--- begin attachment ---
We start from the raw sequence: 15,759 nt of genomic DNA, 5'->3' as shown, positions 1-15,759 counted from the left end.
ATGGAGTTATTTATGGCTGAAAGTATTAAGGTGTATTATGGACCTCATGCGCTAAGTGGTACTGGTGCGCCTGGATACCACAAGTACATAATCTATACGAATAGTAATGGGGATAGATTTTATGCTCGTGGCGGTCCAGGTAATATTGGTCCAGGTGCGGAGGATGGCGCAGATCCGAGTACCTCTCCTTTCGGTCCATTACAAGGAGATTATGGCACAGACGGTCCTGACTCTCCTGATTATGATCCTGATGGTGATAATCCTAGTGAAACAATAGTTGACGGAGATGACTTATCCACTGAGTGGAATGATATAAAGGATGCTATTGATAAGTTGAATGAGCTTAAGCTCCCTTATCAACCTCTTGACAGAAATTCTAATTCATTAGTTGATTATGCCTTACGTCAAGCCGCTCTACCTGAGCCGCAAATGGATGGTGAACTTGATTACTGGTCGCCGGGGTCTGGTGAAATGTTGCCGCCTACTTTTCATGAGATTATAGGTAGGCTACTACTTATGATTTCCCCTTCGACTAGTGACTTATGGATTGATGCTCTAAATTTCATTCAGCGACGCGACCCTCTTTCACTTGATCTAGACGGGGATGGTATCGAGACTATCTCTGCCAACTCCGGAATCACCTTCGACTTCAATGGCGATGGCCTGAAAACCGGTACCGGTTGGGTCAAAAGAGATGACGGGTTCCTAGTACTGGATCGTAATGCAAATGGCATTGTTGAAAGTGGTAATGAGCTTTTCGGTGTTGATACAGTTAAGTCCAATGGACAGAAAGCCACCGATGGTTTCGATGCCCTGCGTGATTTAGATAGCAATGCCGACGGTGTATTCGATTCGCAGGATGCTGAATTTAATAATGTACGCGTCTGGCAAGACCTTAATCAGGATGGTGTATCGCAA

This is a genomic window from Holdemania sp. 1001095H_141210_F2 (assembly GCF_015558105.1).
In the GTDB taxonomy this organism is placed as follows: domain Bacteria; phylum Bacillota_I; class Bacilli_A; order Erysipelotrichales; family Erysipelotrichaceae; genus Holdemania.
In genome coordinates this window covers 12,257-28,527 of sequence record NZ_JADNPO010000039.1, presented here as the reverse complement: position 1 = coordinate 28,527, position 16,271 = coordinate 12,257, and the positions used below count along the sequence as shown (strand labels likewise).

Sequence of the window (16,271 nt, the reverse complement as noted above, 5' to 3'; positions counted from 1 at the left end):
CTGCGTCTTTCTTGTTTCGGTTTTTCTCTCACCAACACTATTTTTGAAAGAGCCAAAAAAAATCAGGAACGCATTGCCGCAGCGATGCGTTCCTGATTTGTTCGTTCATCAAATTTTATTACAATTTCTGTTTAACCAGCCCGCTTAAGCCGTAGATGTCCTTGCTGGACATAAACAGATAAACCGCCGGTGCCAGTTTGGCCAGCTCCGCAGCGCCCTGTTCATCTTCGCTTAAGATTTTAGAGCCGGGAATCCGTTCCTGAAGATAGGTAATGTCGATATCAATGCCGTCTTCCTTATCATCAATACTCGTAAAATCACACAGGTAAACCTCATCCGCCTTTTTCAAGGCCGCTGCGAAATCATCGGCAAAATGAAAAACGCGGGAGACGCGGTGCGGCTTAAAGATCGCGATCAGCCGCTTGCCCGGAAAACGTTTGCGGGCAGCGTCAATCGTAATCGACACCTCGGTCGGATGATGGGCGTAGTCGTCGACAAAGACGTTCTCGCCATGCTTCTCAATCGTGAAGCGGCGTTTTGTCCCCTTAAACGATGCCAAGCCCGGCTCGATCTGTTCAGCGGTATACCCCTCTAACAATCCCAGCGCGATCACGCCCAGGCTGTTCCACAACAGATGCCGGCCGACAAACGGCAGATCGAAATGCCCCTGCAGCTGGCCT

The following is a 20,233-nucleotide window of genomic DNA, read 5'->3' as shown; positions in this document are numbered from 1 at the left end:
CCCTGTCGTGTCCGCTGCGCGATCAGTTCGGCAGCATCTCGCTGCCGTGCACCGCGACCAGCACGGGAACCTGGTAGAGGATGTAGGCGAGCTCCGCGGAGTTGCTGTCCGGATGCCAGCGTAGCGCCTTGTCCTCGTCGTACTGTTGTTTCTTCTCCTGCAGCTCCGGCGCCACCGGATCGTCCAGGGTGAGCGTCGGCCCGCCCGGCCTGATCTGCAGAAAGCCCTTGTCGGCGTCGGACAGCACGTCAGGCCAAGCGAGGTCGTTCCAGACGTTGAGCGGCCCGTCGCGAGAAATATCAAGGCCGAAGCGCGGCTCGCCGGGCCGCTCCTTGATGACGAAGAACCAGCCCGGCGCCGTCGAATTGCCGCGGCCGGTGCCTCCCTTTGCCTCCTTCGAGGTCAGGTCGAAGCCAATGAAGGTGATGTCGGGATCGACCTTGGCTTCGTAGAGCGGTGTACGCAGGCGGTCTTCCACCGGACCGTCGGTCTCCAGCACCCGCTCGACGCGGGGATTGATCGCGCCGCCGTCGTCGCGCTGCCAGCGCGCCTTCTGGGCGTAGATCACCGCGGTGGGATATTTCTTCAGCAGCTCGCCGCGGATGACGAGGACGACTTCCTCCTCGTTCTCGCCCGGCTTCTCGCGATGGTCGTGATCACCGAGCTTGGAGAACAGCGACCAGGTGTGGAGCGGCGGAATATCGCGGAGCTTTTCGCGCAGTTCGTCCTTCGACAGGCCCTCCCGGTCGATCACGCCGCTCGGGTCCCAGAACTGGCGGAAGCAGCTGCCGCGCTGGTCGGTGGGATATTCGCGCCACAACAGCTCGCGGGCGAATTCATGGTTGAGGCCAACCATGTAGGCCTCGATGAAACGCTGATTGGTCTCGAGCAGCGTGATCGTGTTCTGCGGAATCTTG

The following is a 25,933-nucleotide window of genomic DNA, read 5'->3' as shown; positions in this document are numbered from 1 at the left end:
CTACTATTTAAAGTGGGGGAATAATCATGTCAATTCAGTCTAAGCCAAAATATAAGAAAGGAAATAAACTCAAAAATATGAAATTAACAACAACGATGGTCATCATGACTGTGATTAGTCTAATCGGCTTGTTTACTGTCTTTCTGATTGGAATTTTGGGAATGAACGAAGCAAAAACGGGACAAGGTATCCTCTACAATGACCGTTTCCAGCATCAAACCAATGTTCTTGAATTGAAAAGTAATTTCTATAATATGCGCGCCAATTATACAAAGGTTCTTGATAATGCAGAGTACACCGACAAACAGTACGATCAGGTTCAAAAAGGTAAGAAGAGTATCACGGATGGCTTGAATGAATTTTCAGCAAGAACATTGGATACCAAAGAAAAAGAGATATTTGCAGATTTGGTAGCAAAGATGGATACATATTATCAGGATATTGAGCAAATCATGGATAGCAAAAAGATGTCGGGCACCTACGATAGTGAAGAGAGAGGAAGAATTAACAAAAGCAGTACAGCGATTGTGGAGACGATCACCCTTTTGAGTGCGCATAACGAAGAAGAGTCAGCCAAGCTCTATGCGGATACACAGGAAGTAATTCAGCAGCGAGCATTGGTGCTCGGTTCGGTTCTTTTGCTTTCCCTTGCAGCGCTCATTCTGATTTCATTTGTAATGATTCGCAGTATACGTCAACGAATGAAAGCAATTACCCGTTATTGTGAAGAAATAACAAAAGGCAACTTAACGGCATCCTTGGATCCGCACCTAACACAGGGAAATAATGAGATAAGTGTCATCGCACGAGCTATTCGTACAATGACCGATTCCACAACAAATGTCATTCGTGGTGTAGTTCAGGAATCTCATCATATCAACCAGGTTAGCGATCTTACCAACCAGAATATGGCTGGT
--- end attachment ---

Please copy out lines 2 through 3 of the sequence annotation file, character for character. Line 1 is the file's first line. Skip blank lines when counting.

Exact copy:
ATGGAGTTATTTATGGCTGAAAGTATTAAGGTGTATTATGGACCTCATGCGCTAAGTGGTACTGGTGCGCCTGGATACCACAAGTACATAATCTATACGAATAGTAATGGGGATAGATTTTATGCTCGTGGCGGTCCAGGTAATATTGGTCCAGGTGCGGAGGATGGCGCAGATCCGAGTACCTCTCCTTTCGGTCCATTACAAGGAGATTATGGCACAGACGGTCCTGACTCTCCTGATTATGATCCTGATGGTGATAATCCTAGTGAAACAATAGTTGACGGAGATGACTTATCCACTGAGTGGAATGATATAAAGGATGCTATTGATAAGTTGAATGAGCTTAAGCTCCCTTATCAACCTCTTGACAGAAATTCTAATTCATTAGTTGATTATGCCTTACGTCAAGCCGCTCTACCTGAGCCGCAAATGGATGGTGAACTTGATTACTGGTCGCCGGGGTCTGGTGAAATGTTGCCGCCTACTTTTCATGAGATTATAGGTAGGCTACTACTTATGATTTCCCCTTCGACTAGTGACTTATGGATTGATGCTCTAAATTTCATTCAGCGACGCGACCCTCTTTCACTTGATCTAGACGGGGATGGTATCGAGACTATCTCTGCCAACTCCGGAATCACCTTCGACTTCAATGGCGATGGCCTGAAAACCGGTACCGGTTGGGTCAAAAGAGATGACGGGTTCCTAGTACTGGATCGTAATGCAAATGGCATTGTTGAAAGTGGTAATGAGCTTTTCGGTGTTGATACAGTTAAGTCCAATGGACAGAAAGCCACCGATGGTTTCGATGCCCTGCGTGATTTAGATAGCAATGCCGACGGTGTATTCGATTCGCAGGATGCTGAATTTAATAATGTACGCGTCTGGCAAGACCTTAATCAGGATGGTGTATCGCAA

This is a genomic window from Holdemania sp. 1001095H_141210_F2 (assembly GCF_015558105.1).